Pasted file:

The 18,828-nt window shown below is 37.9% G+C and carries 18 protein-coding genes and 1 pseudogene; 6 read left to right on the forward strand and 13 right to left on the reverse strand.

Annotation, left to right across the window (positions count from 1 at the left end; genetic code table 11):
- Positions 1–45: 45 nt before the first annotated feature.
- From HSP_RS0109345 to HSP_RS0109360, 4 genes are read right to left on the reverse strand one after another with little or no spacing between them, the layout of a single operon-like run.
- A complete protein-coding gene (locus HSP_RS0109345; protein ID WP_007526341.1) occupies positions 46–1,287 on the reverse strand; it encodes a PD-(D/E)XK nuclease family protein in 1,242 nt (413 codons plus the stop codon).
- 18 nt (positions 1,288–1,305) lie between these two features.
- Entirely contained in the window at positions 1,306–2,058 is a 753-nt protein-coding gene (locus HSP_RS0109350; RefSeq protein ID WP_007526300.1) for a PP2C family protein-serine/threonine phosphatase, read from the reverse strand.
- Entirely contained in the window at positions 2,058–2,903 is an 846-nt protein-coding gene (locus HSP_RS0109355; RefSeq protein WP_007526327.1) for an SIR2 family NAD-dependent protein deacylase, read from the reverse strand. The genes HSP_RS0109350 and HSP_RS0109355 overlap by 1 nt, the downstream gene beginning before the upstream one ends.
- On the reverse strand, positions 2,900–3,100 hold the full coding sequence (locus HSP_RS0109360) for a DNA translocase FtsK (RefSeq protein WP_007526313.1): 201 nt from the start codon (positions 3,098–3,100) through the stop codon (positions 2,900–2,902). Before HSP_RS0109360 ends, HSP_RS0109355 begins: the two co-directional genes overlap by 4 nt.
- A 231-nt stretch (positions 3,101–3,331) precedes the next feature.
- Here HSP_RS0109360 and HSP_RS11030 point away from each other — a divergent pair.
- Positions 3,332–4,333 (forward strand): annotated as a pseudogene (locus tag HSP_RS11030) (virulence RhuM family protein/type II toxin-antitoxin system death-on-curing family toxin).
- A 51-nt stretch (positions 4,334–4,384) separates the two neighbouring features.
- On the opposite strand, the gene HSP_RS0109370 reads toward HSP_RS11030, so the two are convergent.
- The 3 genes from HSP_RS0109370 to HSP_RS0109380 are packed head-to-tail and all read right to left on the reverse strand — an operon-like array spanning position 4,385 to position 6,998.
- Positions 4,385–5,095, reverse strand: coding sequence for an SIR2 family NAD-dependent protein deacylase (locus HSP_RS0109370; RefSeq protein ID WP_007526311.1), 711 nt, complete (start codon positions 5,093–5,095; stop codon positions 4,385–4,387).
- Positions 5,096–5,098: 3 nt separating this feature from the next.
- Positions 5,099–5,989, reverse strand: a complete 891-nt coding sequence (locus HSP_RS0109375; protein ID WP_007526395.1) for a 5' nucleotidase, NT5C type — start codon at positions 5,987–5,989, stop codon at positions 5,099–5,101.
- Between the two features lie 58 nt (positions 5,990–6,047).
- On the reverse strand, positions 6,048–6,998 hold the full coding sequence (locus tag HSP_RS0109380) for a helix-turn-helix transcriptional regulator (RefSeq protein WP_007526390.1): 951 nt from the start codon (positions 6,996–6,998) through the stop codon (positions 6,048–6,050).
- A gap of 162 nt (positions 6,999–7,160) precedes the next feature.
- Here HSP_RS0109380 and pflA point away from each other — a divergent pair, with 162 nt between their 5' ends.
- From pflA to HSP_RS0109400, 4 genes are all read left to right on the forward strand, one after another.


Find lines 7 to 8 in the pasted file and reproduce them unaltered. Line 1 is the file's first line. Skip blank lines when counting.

- Entirely contained in the window at positions 1,306–2,058 is a 753-nt protein-coding gene (locus HSP_RS0109350; RefSeq protein ID WP_007526300.1) for a PP2C family protein-serine/threonine phosphatase, read from the reverse strand.
- Entirely contained in the window at positions 2,058–2,903 is an 846-nt protein-coding gene (locus HSP_RS0109355; RefSeq protein WP_007526327.1) for an SIR2 family NAD-dependent protein deacylase, read from the reverse strand. The genes HSP_RS0109350 and HSP_RS0109355 overlap by 1 nt, the downstream gene beginning before the upstream one ends.